Some_Lessons_About_Using_Financial_Statement_Analysis

Some_Lessons_About_Using_Financial_Statement_Analysis -...

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Some Lessons about Using Financial-Statement Analysis Experience with financial statements eventually teaches caution. No matter how important it is for the general manager to assess financial statements, their interpretation may not be as straightforward as first appears: For most large corporations, audited financial statements are not exact. Virtually no auditors count every item in inventory or check every sales receipt. The value of oil reserves in the ground or stands of timber is estimated and reported conservatively. Bad debts are a matter of judgment. The key point is that the preparation of financial reports involves a relatively high degree of judgment and estimation. Managers have relatively wide latitude in choosing accounting policies that underlie financial-statement preparation. When should a sale be recognized? How should inventory or the cost of goods be valued (LIFO or FIFO)? Should a payment be recognized as an expenditure or an expense? When should asset values be written off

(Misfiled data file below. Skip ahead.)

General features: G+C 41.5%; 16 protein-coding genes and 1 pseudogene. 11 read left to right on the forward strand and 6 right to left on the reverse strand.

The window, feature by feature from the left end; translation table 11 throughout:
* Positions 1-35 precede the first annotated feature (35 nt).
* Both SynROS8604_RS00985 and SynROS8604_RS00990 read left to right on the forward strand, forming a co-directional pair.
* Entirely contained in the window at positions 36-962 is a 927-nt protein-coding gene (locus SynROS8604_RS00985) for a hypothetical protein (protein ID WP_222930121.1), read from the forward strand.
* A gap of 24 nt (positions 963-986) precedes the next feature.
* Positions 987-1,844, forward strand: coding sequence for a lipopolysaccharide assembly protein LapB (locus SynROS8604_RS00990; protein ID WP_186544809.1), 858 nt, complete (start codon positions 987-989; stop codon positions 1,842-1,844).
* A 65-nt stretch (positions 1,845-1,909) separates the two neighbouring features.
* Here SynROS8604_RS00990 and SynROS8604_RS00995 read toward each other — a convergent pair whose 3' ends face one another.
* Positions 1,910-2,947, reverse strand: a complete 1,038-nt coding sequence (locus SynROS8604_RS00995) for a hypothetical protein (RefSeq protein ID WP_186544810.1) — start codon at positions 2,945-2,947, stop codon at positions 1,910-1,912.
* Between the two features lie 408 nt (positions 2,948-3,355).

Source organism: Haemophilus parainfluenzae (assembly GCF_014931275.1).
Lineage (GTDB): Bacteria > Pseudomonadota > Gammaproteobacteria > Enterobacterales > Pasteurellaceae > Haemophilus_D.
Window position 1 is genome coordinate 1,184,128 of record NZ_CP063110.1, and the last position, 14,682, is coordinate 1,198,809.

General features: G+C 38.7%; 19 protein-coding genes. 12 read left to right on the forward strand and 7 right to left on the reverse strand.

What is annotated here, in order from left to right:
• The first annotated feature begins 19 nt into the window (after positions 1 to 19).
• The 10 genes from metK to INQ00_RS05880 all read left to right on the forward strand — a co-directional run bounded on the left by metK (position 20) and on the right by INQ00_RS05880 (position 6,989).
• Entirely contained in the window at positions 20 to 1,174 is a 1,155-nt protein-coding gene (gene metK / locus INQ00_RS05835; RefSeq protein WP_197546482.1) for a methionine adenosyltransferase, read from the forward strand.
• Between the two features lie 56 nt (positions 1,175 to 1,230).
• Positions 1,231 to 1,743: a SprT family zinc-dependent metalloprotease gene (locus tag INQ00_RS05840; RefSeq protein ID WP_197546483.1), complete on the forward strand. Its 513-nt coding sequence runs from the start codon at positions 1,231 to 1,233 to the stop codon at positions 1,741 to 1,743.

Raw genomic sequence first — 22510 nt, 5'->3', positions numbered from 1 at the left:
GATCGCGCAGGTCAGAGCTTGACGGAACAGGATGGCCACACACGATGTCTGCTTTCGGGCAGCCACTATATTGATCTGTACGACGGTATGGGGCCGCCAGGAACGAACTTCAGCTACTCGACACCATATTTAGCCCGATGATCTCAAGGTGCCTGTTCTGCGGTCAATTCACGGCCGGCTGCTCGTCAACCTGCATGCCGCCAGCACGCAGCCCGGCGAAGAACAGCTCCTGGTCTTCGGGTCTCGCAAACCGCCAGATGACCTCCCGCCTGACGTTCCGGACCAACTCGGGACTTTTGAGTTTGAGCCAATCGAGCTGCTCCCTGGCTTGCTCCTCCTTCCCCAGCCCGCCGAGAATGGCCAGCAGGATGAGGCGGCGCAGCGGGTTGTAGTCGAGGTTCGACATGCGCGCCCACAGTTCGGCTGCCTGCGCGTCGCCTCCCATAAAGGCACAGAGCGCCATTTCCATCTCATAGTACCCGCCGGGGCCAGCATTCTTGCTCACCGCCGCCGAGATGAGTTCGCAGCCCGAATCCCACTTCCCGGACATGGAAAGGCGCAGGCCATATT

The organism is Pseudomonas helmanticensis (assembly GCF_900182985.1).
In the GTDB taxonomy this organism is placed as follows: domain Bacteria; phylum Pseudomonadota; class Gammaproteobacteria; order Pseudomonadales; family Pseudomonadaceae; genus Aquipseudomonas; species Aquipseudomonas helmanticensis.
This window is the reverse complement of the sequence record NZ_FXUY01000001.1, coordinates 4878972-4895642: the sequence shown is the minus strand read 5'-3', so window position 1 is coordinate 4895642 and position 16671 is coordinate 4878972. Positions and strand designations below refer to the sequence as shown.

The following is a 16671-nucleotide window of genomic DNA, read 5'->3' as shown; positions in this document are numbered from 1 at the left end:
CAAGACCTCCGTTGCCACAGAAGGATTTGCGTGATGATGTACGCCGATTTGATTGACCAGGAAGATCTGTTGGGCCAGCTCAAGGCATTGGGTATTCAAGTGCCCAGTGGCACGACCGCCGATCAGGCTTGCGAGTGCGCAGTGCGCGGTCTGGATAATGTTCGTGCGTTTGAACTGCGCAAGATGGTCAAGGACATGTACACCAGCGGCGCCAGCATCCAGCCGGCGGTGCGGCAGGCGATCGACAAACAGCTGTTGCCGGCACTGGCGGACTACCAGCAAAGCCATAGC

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This note was uploaded on 07/13/2011 for the course FIN 4414 taught by Professor Staff during the Spring '08 term at University of Florida.

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Some_Lessons_About_Using_Financial_Statement_Analysis -...

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